(Metropolitan Museum of Art; Robert Lehman Collection)

Rembrandt van Rijn (b. 1606)

Portrait of Gerard de Lairesse, 1665-67

On view at the Metropolitan Museum of Art

Great Works, In Focus

Rembrandt’s own mortality — seen in another artist’s face

The Dutch Old Master died a few years after painting Gerard de Lairesse, who suffered from congenital syphilis.

Rembrandt’s “Portrait of Gerard de Lairesse” (1665-1667) is on view at the Metropolitan Museum of Art. (Metropolitan Museum of Art; Robert Lehman Collection)

This late Rembrandt portrait, at New York’s Metropolitan Museum of Art, depicts a man with pockmarked skin and recessed eyes. The bridge of his nose has collapsed. His name is Gerard de Lairesse, and he is suffering from congenital syphilis (a disease that, incidentally, has been steadily rising in the United States in recent years).

As the infection, inherited from his mother, takes its ineluctable course, de Lairesse (1641-1711) will eventually go blind. So you could say that Rembrandt’s painting, wherein shadows encroach on light, has a metaphorical, almost tautological aspect: painting as a kind of fumbling in the dark, a diminution, a dying away.

But wait! De Lairesse isn’t going anywhere. It will be 25 years before he entirely loses his sight, and more than 40 before his life gives out. Whereas Rembrandt (1606-1669), at the time he painted the portrait, had only a handful of troubled years to live.

De Lairesse meets the great painter’s gaze with perplexed but unyielding dignity. Born in Liège, in today’s Belgium, he was an artist himself and the son of a painter. (Venereal disease is not the only congenital condition.) He fled the city after entangling himself in an affair with two sisters who had posed for his pictures. He moved to Utrecht, in the Netherlands, with another woman, whom he subsequently married, and they had a child in 1665.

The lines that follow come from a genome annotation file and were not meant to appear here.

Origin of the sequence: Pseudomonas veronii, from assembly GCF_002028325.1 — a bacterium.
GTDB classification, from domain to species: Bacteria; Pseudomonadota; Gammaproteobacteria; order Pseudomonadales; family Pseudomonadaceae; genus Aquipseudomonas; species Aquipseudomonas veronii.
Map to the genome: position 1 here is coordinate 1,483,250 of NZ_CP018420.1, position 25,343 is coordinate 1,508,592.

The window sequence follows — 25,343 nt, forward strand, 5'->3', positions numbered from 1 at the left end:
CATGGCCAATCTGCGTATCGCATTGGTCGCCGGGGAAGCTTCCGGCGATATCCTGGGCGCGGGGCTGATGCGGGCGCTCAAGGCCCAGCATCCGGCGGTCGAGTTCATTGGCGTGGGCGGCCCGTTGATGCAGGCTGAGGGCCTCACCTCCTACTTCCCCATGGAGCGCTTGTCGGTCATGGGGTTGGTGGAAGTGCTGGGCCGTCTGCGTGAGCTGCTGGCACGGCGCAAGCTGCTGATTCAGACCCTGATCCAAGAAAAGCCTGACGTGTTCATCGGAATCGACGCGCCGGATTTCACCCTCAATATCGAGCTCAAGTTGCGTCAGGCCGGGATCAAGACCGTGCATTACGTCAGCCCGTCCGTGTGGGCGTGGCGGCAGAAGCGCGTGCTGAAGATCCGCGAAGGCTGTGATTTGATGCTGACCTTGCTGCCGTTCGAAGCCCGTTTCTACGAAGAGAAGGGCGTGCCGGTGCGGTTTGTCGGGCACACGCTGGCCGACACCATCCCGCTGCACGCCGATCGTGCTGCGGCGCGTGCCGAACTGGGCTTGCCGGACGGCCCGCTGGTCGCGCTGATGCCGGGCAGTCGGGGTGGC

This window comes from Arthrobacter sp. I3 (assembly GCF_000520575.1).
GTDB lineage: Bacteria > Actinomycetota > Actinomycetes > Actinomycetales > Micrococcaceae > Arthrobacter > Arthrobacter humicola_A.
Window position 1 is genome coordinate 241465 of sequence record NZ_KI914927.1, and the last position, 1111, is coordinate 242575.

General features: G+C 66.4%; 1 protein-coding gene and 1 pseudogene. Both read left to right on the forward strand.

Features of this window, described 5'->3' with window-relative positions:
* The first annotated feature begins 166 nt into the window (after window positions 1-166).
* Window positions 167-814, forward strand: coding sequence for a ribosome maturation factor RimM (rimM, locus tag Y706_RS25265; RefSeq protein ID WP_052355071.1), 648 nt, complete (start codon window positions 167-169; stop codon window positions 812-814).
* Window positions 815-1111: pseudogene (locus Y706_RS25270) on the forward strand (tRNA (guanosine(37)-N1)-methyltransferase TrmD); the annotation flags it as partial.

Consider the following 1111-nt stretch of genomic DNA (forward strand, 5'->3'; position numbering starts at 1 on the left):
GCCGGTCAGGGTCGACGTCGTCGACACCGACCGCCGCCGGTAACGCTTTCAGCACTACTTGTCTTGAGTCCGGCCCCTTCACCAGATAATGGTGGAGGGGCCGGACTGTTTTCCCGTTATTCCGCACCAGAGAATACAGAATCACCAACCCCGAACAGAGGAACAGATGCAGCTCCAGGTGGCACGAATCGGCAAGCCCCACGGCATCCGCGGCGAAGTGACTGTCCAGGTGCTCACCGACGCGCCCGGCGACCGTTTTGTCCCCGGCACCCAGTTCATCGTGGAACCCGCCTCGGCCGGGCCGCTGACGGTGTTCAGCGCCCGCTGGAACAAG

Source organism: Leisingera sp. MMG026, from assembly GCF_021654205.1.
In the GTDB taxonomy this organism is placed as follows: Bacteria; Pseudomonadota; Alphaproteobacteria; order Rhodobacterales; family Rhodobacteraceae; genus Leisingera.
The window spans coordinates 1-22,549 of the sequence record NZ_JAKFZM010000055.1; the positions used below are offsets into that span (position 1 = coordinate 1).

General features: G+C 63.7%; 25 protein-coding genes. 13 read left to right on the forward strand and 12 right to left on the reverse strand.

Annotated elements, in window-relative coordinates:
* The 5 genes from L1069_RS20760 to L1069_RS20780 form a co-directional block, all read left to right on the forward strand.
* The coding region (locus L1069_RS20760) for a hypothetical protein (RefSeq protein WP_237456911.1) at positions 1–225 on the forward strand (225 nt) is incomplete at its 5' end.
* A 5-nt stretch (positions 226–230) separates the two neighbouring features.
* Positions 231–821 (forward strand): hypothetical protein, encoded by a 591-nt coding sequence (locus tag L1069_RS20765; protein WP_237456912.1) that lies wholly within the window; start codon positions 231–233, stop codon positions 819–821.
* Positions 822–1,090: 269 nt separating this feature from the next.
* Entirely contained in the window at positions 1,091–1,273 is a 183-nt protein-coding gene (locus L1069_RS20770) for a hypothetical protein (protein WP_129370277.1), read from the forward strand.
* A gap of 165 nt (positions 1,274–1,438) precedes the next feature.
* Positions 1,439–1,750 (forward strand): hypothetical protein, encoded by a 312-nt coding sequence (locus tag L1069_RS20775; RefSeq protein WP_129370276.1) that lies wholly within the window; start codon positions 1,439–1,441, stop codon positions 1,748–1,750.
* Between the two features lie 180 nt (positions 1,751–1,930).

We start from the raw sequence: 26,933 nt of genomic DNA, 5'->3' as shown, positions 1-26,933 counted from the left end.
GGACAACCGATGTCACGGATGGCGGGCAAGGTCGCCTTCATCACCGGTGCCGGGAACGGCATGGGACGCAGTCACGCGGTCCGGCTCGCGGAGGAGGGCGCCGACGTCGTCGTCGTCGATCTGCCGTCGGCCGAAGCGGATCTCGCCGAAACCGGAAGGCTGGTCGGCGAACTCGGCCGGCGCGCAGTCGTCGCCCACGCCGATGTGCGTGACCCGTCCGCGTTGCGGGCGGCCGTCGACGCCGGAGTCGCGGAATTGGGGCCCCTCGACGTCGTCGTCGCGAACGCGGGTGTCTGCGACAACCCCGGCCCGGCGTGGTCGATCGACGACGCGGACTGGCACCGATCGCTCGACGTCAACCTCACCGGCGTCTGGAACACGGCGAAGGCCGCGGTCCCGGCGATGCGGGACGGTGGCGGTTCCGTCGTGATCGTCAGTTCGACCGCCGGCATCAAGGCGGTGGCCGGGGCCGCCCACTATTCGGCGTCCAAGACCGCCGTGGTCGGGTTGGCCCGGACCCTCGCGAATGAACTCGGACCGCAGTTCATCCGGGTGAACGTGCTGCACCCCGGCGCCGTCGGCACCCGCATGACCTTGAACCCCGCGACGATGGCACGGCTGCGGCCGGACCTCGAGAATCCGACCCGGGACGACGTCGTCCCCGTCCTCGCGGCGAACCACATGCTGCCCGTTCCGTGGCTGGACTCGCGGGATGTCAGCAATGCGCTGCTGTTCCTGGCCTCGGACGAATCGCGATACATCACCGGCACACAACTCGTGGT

De Lairesse’s talent was noticed that year by the art dealer Gerrit van Uylenburgh, who persuaded him to move to Amsterdam. Van Uylenburgh’s father, Hendrick, was the art dealer who had launched Rembrandt’s career.

Rembrandt had moved into Hendrick’s studio and married his cousin, Saskia. So when de Lairesse moved to Amsterdam 30 years later, it was almost inevitable that he would meet Rembrandt — and that Rembrandt would paint him.

At first, de Lairesse was spellbound. Rembrandt was in the midst of his famous fade-out, which his late self-portraits — each one more harrowed and bewildered than the last — document with an exploratory intensity and honesty unmatched in the history of art. The problems began with financial collapse; they culminated in the deaths of his partner, Hendrickje Stoffels, and his beloved son, Titus. Within a year, Rembrandt was dead, a pauper assigned an anonymous grave.

But in 1665, the year of this painting, he was still Rembrandt. He could paint like nobody’s business, and de Lairesse fell under his sway.

Sadly, however, the subject’s sympathy for his portrayer proved short-lived. Long before he went blind, de Lairesse adopted a smooth, classical manner of painting that was at odds with Rembrandt’s roughly brushed naturalism. Later, forced by his condition to switch from painting to theorizing, he delivered lectures that tried to consign Rembrandt to the dustbin. In an influential 1707 treatise, he compared Rembrandt’s style to “liquid mud on the canvas.”

De Lairesse’s basic problem with Rembrandt was that he veered too far from the ideal, and in this judgment, he was by no means alone. Rembrandt’s almost animal thirst for the real, his maverick disregard for accepted conventions of visual beauty, stuck in the craw of quite a few art critics. None could refute his talent. But they could not abide his refusal to idealize. And they were at a loss to explain his energetic interest in all the most abject aspects of life, from defecating women and rutting monks to saddle-nosed syphilitics.

Rembrandt’s work has always been distorted by an excess of “genius-talk.” We forget too easily that his human flaws and artistic sensibility were all of a piece. He was the great identifier. Nothing human escaped his notice. Just as his self-portraits traced the arc of his own bloom and decay, this portrait of de Lairesse conveys what it feels like to be approaching the end of something. For de Lairesse, it was the eventual end of seeing; for Rembrandt, it was the imminent end of everything.

Sebastian Smee

Sebastian Smee is a Pulitzer Prize-winning art critic at The Washington Post and the author of “The Art of Rivalry: Four Friendships, Betrayals and Breakthroughs in Modern Art." He has worked at the Boston Globe, and in London and Sydney for the Daily Telegraph (U.K.), the Guardian, the Spectator, and the Sydney Morning Herald.